SURRATT: COVID-19 has gotten personal
Published 4:00 am Friday, January 14, 2022
COVID-19 has hit home. Literally.
I say that as I sit here at the kitchen table wearing a mask and writing this column on my laptop at 10 p.m. with the movie, “The Bridge On the River Kwai” getting ready to come on Turner Classic Movies.
COVID, which has now become the topic of popular discussion, talk shows and information both factual and fictional, hit my home Tuesday afternoon when my wife, who had been suffering from an upper respiratory problem for several days went to a local walk-in clinic and was tested for the flu and COVID and passed both.
I greeted the news that she tested positive for both diseases with obvious concern and hope that the vaccinations we both received during the summer meant she would have a light case of what is now known as the Omicron variant. I was also praying and hoping that the booster shot I received last weekend was in full effect.
I had the same concerns when my daughter, who has not been vaccinated and had tested negative for COVID and the flu last week, announced Wednesday afternoon after a visit to another local walk-in clinic that she also tested positive for COVID.
It’s strange, and I guess kind of funny, that my family went through all of 2020 with its major outbreaks and spikes of COVID and managed to avoid catching the disease — and yes, it is a disease. COVID-19, for anyone interested, is an acronym for Coronavirus Disease-2019.
We did all the right things back then, wearing masks, washing hands, staying away from crowds and keeping the required social distance when out. We even swallowed our fear of needles and got the vaccinations that we hoped would at least give us protection, if not from the disease itself, possibly allow us to have a minor form of the illness if we caught it.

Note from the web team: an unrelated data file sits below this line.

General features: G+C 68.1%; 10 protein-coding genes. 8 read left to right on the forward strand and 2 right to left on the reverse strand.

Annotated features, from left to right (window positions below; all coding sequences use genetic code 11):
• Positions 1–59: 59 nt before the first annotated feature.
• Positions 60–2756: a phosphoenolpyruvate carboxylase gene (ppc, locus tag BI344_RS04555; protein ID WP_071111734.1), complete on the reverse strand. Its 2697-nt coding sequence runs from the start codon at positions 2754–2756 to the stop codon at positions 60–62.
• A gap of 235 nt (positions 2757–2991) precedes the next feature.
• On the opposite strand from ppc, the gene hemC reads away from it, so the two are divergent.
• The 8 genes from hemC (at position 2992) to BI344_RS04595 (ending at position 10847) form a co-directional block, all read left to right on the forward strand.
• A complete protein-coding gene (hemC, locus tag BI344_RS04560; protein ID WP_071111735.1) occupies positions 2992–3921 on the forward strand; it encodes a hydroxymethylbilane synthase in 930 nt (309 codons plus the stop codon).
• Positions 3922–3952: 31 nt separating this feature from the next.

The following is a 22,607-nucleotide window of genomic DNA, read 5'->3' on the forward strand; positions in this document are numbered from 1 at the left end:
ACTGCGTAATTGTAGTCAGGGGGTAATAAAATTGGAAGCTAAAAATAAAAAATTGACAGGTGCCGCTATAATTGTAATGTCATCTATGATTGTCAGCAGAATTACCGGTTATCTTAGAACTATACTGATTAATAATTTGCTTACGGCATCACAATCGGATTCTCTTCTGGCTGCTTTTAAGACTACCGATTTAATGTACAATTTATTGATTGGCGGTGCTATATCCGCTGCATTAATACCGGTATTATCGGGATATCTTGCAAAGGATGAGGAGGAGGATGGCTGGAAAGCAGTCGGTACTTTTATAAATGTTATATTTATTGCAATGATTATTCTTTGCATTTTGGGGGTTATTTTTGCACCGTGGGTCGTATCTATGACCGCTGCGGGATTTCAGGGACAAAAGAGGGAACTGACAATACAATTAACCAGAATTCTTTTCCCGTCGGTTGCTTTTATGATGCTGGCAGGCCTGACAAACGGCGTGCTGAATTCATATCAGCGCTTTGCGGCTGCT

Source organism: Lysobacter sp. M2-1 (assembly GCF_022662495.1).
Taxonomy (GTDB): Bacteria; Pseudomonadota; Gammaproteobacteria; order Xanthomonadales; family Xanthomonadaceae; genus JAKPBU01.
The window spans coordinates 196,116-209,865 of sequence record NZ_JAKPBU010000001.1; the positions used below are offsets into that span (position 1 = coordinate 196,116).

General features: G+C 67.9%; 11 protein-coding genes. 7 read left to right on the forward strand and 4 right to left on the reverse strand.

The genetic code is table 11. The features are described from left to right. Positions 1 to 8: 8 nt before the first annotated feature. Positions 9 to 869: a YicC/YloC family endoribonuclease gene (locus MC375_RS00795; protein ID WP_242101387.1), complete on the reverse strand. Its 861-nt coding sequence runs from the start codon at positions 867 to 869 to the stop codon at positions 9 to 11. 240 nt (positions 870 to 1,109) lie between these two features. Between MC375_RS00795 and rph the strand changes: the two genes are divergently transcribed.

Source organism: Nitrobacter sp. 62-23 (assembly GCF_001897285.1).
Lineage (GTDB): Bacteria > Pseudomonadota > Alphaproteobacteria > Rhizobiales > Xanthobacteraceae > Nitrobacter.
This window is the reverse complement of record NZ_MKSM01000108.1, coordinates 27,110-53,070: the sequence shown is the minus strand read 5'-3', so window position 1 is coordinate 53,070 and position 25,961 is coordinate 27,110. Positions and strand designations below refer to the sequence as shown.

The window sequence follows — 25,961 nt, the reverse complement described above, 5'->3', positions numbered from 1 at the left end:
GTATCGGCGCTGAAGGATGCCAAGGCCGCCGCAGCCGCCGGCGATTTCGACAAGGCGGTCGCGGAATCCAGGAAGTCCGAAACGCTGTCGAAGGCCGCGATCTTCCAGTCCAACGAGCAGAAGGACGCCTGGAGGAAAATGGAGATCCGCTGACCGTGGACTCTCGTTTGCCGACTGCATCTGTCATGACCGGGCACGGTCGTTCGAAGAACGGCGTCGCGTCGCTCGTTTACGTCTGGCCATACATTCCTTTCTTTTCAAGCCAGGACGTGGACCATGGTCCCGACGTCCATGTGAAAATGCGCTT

Now that two members of my family have caught COVID-19, we’re back to 2020, in a sense. Wearing the face masks, keeping the social distancing and trying in some way, shape or form to isolate ourselves — a difficult feat in a two-bedroom apartment, but we’ve managed to do some of it.
Come Friday, when this column runs, my family will have gone through two days (since the diagnosis Tuesday) with COVID — and the flu — in our humble home. And as I write this, I feel a bit fatigued myself and not sure if it’s sympathy for my wife and daughter, age or if I’m down with a touch of the malady myself. That will be a wait-and-see proposition. Since I’ve had the shots and the booster, my quarantine will end (hopefully) Sunday and I will return to the friendly confines of the newsroom and my desk on Monday. Or, my wife and daughter could recover and I could find myself in the grips of one, or two, respiratory diseases.
I’m hoping I can wake up Monday, have breakfast get dressed and then walk to my car and go to work. I’m a terrible patient and, like my mother, I don’t like having to stay in bed sick.